EXECUTE sys.xp_cmdshell
    'bcp Sandpit.dbo.Test out c:\temp\Test.bcp -n -S .\SQL2017 -T';

Note you will need to change the path and -S server name, and possibly provide login credentials.

How we can truncate the table, and reload it using BULK INSERT:

-- Truncate

-- Switch to BULK_LOGGED recovery model if currently set to FULL
-- Bulk load
FROM 'c:\temp\Test.bcp' 
    DATAFILETYPE = 'widenative', 
    ORDER (c1), 

The final step is to reset the identity seed:

-- Check and reseed identity

This sequence of operations is typically faster than LOB compaction, and should always produce optimal results:

DMV output

The above is not quite as efficient as it could be due to a long-standing bug: BULK INSERT with IDENTITY column creates query plan with SORT (workaround lost with the migration from Connect to Feedback). The workaround listed there is effective, but I would only bother with it if the table were very large.

Don't forget to delete the temporary file used to hold the exported data.

You are of course free to use whichever bulk export/import approach is most convenient to you. It is not required to use xp_cmdshell or bcp.

Additional notes:

  • FILLFACTOR only applies to index pages. It does not affect off-row LOB storage (which is not stored on index pages).

  • Row and page compression are not available for off-row storage.

  • As an alternative, you can compress and decompress data explicitly using the COMPRESS and DECOMPRESS functions available from SQL Server 2016.

    An option for those using SQL Server 2014 (which is the case here) or older (down to SQL Server 2005) to get the same compression functionality provided by the COMPRESS and DECOMPRESS built-in functions is to use SQLCLR. Pre-built functions that do just this are available in the Free version of SQL# written by Solomon Rutzky. The Util_GZip and Util_GUnzip functions should be equivalent to COMPRESS and DECOMPRESS, respectively. And, anyone using SQL Server 2012 or newer should make sure that the server running SQL Server is updated with .NET Framework version 4.5 or newer so that the much improved compression algorithm will be used.


If you can upgrade to SQL Server Express 2016 SP1 or later, you can get a tremendous amount of space savings by using DATA COMPRESSION.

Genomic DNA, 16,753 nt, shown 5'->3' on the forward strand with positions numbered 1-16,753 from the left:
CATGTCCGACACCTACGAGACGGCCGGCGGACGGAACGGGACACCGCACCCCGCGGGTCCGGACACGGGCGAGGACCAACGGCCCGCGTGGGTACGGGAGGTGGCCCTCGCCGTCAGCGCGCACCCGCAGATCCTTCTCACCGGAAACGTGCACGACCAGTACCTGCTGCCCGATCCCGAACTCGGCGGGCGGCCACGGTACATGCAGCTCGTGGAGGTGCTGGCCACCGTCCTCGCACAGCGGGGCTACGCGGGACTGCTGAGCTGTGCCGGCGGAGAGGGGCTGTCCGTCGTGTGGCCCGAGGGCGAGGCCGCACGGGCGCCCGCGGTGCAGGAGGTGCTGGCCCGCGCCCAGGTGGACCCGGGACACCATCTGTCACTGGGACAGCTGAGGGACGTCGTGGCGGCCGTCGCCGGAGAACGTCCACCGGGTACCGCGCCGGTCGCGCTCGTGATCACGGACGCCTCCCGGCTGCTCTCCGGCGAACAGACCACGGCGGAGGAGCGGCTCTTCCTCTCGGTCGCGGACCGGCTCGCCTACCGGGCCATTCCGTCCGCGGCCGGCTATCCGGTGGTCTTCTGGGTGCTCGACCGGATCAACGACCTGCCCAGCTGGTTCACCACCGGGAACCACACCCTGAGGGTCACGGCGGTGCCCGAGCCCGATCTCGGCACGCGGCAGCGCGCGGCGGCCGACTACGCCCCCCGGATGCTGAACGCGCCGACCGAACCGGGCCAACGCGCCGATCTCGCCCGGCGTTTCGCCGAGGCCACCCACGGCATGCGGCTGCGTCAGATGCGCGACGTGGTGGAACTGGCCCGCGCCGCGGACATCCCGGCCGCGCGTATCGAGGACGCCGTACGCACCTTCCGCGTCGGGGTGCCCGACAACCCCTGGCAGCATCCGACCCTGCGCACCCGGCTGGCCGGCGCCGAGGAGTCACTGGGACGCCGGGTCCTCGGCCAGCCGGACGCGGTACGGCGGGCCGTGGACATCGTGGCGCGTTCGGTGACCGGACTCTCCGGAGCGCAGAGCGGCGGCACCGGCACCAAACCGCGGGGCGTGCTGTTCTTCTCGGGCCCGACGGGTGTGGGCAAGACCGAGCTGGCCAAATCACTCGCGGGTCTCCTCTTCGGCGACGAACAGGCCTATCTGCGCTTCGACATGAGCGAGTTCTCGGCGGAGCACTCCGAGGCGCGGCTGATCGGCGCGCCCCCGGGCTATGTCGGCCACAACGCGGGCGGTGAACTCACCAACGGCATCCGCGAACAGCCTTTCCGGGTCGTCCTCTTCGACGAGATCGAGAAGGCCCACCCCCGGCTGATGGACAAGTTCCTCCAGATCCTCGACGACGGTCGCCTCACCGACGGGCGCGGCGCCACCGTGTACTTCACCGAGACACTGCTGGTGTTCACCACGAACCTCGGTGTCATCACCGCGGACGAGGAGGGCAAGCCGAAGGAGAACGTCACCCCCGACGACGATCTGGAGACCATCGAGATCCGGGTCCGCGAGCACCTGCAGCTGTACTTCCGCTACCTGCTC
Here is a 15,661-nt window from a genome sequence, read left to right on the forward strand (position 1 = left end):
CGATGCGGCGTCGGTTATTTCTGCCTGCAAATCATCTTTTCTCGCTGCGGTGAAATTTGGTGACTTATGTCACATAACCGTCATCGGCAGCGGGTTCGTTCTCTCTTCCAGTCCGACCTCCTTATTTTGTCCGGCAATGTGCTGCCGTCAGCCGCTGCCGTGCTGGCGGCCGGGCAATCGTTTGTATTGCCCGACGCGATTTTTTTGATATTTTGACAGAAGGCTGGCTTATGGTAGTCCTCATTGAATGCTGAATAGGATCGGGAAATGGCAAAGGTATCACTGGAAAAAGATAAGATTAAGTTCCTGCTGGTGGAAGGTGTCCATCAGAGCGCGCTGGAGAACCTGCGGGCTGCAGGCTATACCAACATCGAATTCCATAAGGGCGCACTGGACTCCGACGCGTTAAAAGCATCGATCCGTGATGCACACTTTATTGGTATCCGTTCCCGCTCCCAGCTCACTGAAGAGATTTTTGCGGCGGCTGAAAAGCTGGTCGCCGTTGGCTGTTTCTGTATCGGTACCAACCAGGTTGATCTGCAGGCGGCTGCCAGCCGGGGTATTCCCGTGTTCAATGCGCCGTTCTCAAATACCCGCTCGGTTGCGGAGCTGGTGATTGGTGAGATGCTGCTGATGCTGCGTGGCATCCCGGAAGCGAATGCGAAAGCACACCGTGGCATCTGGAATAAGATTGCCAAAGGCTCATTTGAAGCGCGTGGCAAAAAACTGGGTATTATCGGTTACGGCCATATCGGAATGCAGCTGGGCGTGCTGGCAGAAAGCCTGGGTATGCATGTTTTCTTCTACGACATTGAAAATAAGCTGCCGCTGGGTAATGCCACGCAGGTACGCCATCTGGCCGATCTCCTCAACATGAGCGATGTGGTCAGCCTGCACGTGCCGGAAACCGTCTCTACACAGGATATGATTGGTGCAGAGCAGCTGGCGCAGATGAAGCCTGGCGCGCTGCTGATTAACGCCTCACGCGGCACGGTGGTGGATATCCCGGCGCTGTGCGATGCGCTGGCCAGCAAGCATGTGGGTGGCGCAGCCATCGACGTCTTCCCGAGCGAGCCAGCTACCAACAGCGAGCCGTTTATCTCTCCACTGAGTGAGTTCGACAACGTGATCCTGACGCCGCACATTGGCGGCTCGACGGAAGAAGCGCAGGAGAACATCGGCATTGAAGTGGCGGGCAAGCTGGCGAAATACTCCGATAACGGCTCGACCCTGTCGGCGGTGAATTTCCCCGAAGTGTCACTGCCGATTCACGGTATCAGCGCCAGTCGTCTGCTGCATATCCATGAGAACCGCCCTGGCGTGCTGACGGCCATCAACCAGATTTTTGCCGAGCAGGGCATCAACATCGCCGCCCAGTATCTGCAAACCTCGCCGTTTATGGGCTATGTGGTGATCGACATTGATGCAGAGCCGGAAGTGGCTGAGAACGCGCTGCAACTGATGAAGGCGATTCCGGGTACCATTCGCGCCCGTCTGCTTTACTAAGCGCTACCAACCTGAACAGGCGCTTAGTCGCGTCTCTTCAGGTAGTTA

You may have other things in play that are bloating your database, However, as Dan Guzman's comment suggests, you should check the fill factor on all of your indexes.

Anything other than either 0 (zero) or 100 means that, when the index was created (or rebuilt), SQL Server only filled each page up to the percentage of the fill factor. So, for example, if you had a fill factor of 50, only 50 percent of the page would be filled during index creation/rebuild which would basically double the amount of space required to actually hold the data.

Pulling a query from the post Find Fill Factors for Indexes in a SQL Server Database

If you want to find all indexes for all user tables in a SQL Server database that have a fill factor different than 0 or 100:

SELECT DB_NAME() AS Database_Name
, sc.name AS Schema_Name
, o.name AS Table_Name
, o.type_desc
, i.name AS Index_Name
, i.type_desc AS Index_Type
, i.fill_factor
FROM sys.indexes i
INNER JOIN sys.objects o ON i.object_id = o.object_id
INNER JOIN sys.schemas sc ON o.schema_id = sc.schema_id
AND o.type = 'U'
AND i.fill_factor not in (0, 100)
ORDER BY i.fill_factor DESC, o.name

Additional valuable information related to fill factor can be found at

5 Things About Fillfactor

Blitz Result: Fill Factor (%)

  • 2
    An important note about DATA_COMPRESSION. Compression will not compress data that is stored off-row, such as LOB data or ROW_OVERFLOW data. In this case, only the ID & URL columns would compress--probably not significant savings. However, 2016 also introduces the COMPRESS() function, which would allow the OP to use the gzip algorithm to compress the OriginalHTML data in the table.
    – AMtwo
    Sep 26, 2017 at 15:34
  • Thank you for that query. I executed it, and no resultset was returned. So, no fill factor other than 0 or 100. Sep 26, 2017 at 15:47